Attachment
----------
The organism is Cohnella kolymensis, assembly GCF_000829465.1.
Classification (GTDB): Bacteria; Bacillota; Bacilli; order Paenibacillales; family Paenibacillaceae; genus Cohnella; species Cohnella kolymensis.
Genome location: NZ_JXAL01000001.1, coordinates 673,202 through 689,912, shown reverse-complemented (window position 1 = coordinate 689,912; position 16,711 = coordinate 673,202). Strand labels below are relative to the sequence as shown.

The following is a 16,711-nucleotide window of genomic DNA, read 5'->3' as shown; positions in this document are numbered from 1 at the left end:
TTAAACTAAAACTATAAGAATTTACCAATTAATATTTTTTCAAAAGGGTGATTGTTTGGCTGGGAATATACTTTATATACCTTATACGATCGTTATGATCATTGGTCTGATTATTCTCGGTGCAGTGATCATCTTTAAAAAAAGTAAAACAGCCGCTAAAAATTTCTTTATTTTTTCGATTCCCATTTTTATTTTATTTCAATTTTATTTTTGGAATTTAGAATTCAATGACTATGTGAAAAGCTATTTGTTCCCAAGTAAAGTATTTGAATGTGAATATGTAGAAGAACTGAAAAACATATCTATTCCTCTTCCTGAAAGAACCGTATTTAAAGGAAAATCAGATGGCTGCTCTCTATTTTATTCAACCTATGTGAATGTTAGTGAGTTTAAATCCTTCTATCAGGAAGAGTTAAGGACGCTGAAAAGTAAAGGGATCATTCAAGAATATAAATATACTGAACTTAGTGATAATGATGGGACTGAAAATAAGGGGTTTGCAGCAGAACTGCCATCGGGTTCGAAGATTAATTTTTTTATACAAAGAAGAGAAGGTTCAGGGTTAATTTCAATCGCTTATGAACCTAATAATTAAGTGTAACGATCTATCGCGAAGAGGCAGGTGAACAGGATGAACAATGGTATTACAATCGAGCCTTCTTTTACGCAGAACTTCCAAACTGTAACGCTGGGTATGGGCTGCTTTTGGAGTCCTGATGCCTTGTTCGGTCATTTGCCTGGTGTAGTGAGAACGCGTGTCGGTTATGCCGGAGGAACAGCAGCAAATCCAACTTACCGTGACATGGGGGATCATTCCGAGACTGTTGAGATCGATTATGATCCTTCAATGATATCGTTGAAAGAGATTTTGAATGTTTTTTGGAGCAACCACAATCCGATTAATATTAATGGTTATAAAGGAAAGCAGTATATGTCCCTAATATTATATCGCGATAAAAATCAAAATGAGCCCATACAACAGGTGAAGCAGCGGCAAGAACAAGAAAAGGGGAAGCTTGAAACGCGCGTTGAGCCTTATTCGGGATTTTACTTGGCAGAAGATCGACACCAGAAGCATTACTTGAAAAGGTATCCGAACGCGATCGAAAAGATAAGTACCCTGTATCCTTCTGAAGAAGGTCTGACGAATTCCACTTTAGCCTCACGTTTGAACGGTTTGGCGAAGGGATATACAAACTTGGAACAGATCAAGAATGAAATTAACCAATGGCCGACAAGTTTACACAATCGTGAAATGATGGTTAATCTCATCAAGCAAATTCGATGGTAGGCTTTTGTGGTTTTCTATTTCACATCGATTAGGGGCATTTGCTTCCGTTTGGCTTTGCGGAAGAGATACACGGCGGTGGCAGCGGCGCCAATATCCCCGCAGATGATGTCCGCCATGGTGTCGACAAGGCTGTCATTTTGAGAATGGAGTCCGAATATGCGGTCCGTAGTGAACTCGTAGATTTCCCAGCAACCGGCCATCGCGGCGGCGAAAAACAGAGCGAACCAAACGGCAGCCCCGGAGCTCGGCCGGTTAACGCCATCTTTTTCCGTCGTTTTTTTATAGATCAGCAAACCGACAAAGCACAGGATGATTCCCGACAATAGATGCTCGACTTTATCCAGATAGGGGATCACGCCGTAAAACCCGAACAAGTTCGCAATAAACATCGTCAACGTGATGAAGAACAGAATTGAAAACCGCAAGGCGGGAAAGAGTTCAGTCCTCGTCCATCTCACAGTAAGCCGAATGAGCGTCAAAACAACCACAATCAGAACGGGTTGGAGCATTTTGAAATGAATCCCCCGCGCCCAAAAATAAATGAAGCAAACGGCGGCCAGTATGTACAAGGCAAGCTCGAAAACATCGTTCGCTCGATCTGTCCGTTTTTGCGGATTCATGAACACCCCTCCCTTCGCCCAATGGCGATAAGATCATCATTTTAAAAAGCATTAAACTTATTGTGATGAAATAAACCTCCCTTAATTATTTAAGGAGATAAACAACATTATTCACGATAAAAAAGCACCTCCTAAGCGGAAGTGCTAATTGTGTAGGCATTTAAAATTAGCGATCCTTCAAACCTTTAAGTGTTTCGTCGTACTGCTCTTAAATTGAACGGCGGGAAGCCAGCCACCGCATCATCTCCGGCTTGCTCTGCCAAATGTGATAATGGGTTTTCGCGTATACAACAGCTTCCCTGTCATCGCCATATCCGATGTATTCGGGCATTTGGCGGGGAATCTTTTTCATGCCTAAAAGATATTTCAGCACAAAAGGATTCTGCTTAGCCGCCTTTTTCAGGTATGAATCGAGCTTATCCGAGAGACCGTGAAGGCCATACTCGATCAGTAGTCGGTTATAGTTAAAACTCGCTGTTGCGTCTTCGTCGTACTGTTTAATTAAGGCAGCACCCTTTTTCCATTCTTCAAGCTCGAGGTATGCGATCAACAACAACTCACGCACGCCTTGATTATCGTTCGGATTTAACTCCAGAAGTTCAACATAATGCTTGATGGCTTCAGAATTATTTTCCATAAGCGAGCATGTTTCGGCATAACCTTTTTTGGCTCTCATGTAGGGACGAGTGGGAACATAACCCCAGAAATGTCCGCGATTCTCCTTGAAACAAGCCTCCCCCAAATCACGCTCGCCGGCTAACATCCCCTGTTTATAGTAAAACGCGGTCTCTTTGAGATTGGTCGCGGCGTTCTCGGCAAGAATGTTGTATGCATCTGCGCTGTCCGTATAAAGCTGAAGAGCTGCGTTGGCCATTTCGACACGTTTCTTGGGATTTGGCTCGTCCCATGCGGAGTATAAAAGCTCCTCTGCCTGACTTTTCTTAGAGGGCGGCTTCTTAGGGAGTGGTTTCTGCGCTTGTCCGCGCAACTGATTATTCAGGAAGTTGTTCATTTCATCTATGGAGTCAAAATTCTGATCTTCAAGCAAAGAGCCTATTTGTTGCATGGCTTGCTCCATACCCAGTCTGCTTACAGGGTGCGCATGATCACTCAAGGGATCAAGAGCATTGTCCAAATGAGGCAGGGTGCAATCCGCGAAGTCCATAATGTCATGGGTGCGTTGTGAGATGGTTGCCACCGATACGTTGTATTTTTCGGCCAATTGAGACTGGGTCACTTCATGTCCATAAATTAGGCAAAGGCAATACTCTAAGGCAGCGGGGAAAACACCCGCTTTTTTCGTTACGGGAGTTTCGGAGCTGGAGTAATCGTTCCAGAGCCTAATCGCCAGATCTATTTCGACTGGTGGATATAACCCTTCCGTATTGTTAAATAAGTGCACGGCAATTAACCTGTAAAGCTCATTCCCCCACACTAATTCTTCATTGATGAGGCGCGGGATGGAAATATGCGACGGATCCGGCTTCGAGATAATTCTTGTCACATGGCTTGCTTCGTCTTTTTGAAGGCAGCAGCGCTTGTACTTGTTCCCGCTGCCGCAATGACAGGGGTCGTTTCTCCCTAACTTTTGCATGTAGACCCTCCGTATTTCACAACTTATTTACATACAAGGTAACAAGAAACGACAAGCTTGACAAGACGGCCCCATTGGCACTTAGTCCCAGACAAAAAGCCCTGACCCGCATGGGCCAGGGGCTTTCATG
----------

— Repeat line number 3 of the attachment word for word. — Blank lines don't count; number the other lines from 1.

Genome location: NZ_JXAL01000001.1, coordinates 673,202 through 689,912, shown reverse-complemented (window position 1 = coordinate 689,912; position 16,711 = coordinate 673,202). Strand labels below are relative to the sequence as shown.